As birds and animals go, my father, Arthur Singer ( 1917-1990 ) is represented here by images he made for two or three of the books he published during his lifetime.  He spent over forty years on projects like the Golden Guide to Birds of North America, and other books like "Birds of the World" and "Life of the Hummingbird".  For "Summer Harvest" I picked out some choice images that are modest in scale but represent Arthur Singer's mastery of his subject.

Patricia Wilder has exhibited her work in depth here in Rochester, and in the surrounding area, and during this August you might find her shows of photography in places like the Sonnenberg Gardens in Canandaigua.  Her photography is related to the color-field paintings of the mid-20th century.  Here in our show her work is all about color, and in one case about the scribbles of graffiti on a blue background.

My prints and paintings often are oriented towards landscape, and some are very geometric in their composition.  Some of my prints are gounded in art and mathematics, and while these two seem to be on opposite sides of the coin ( like logic and intuition ) I use both processes in my work.  I will write more about this in the coming week as I journey to Baltimore for a conference and exhibition called BRIDGES - an international affair whose focus is on Art & Mathematics.

Post Script:  By some lucky toss of the coin, we won this George Condo in a raffle at the Rochester Contemporary Art Center's 
show  6 X 6.  WOW!

Saturday, July 18, 2015


IMPACT  at 1975 Gallery
Rochester, New York

Muralism - The art of getting up on a wall and letting the audience see the process unfold.  That is part of the goal of Wall / Therapy, taking painting out of the cloistered studio environment and out into broad daylight - at a giant architectural scale.  As Wall / Therapy commences this summer in Rochester, New York, go out and find the new sites - and even if you don't get a chance to see an artist's work in progress, the paintings will remain long after the artists have cleaned up and moved on.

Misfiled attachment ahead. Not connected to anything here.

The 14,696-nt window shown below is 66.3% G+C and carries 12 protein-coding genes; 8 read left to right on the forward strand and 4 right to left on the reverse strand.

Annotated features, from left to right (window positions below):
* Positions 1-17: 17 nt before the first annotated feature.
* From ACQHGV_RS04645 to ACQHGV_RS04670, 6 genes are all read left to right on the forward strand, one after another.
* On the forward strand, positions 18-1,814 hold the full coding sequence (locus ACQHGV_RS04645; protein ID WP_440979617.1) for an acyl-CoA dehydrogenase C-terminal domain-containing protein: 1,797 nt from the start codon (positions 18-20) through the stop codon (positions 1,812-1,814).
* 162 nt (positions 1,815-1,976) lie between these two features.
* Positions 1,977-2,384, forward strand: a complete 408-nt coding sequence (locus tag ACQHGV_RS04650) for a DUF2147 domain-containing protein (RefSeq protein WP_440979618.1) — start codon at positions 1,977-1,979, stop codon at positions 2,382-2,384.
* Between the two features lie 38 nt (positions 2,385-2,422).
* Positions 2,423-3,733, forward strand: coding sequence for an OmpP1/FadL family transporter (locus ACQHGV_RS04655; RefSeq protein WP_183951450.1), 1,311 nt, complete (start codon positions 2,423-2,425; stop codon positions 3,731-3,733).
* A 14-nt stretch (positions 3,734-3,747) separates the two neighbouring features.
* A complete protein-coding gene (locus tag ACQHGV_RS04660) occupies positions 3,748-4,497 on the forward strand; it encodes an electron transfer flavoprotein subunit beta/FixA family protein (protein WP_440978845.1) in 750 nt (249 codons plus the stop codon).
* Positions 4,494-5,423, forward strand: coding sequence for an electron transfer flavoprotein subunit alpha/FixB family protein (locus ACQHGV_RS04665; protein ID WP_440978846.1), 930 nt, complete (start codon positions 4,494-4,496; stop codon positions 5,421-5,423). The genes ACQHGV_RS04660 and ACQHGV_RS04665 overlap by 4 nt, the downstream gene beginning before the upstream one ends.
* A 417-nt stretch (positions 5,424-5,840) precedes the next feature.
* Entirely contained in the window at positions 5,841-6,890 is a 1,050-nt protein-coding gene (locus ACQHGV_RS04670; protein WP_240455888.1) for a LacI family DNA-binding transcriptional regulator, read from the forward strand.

"Cloud Tails" painting by Nate Hodge
1975 Gallery

On a more intimate scale, the 1975 Gallery has just launched the 2015 Wall / Therapy season with an indoor show they call "IMPACT" which pairs local artists with some new found friends in Europe called Urban Nation.  IMPACT has some very talented artists from both scenes, and the works for sale range from limited edition prints and works on cardboard, to a very moving trio of paintings by Andreas Englund of a fellow that reminded me of the movie "Bird Man".

"Sotofish Purple" by Jeff Soto

I am a fan of the Wall / Therapy concept, and I even contributed to the practice of "Muralism" years ago with my class at R.I.T. - when we painted a large scale wall work in the parking garage below the Family Court building for the non-profit group CASA.  I know about the process, which first starts with getting permission from building owners, and then finding funds for the art materials.  For this year's Wall / Therapy project the curators Erich Lehman and Dr. Ian Wilson found funding success on the crowd source site Indiegogo.  You can donate to the cause if you go on the web:

At 1975 Gallery you can find rugged graffiti and very sophisticated painting right next to one another and this tells you something about the current art world - this is pluralism writ large.  Many of the works on view have a basis in descriptive representation and often an underlying narrative which you can begin to parse.

Prints for Sale
Onur and Wes21

Nate Hodge is a local artist who will be painting a mural this summer on Atlantic Avenue, and in the gallery he is represented by "Cloud Tails" - a composition that has a lot of movement and turbulence.